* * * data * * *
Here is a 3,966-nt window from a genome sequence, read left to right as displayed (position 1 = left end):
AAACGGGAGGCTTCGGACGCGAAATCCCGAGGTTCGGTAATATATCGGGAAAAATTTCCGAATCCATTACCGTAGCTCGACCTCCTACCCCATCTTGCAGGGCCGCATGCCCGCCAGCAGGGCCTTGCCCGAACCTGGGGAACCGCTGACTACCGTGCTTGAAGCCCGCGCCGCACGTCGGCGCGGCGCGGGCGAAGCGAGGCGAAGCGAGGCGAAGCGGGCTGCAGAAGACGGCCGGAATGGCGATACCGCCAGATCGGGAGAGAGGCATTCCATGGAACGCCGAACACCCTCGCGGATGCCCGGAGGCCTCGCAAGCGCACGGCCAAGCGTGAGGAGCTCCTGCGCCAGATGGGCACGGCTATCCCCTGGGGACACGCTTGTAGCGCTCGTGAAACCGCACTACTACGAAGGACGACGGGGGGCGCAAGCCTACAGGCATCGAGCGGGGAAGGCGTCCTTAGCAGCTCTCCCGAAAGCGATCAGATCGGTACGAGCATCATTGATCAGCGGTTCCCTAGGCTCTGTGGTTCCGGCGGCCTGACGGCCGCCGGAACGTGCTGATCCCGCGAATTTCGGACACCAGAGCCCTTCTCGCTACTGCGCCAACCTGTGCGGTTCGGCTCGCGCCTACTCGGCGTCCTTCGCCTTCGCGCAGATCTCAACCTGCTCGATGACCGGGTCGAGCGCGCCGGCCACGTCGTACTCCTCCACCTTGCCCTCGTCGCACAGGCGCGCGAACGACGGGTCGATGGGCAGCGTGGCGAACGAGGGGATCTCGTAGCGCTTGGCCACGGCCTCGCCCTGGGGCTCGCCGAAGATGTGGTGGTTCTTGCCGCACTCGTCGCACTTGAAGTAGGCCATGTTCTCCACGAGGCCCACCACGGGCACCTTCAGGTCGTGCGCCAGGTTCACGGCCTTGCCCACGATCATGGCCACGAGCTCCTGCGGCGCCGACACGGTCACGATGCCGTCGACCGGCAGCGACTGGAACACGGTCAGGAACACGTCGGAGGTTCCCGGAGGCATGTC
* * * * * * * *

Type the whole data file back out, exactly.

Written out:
Here is a 3,966-nt window from a genome sequence, read left to right as displayed (position 1 = left end):
AAACGGGAGGCTTCGGACGCGAAATCCCGAGGTTCGGTAATATATCGGGAAAAATTTCCGAATCCATTACCGTAGCTCGACCTCCTACCCCATCTTGCAGGGCCGCATGCCCGCCAGCAGGGCCTTGCCCGAACCTGGGGAACCGCTGACTACCGTGCTTGAAGCCCGCGCCGCACGTCGGCGCGGCGCGGGCGAAGCGAGGCGAAGCGAGGCGAAGCGGGCTGCAGAAGACGGCCGGAATGGCGATACCGCCAGATCGGGAGAGAGGCATTCCATGGAACGCCGAACACCCTCGCGGATGCCCGGAGGCCTCGCAAGCGCACGGCCAAGCGTGAGGAGCTCCTGCGCCAGATGGGCACGGCTATCCCCTGGGGACACGCTTGTAGCGCTCGTGAAACCGCACTACTACGAAGGACGACGGGGGGCGCAAGCCTACAGGCATCGAGCGGGGAAGGCGTCCTTAGCAGCTCTCCCGAAAGCGATCAGATCGGTACGAGCATCATTGATCAGCGGTTCCCTAGGCTCTGTGGTTCCGGCGGCCTGACGGCCGCCGGAACGTGCTGATCCCGCGAATTTCGGACACCAGAGCCCTTCTCGCTACTGCGCCAACCTGTGCGGTTCGGCTCGCGCCTACTCGGCGTCCTTCGCCTTCGCGCAGATCTCAACCTGCTCGATGACCGGGTCGAGCGCGCCGGCCACGTCGTACTCCTCCACCTTGCCCTCGTCGCACAGGCGCGCGAACGACGGGTCGATGGGCAGCGTGGCGAACGAGGGGATCTCGTAGCGCTTGGCCACGGCCTCGCCCTGGGGCTCGCCGAAGATGTGGTGGTTCTTGCCGCACTCGTCGCACTTGAAGTAGGCCATGTTCTCCACGAGGCCCACCACGGGCACCTTCAGGTCGTGCGCCAGGTTCACGGCCTTGCCCACGATCATGGCCACGAGCTCCTGCGGCGCCGACACGGTCACGATGCCGTCGACCGGCAGCGACTGGAACACGGTCAGGAACACGTCGGAGGTTCCCGGAGGCATGTC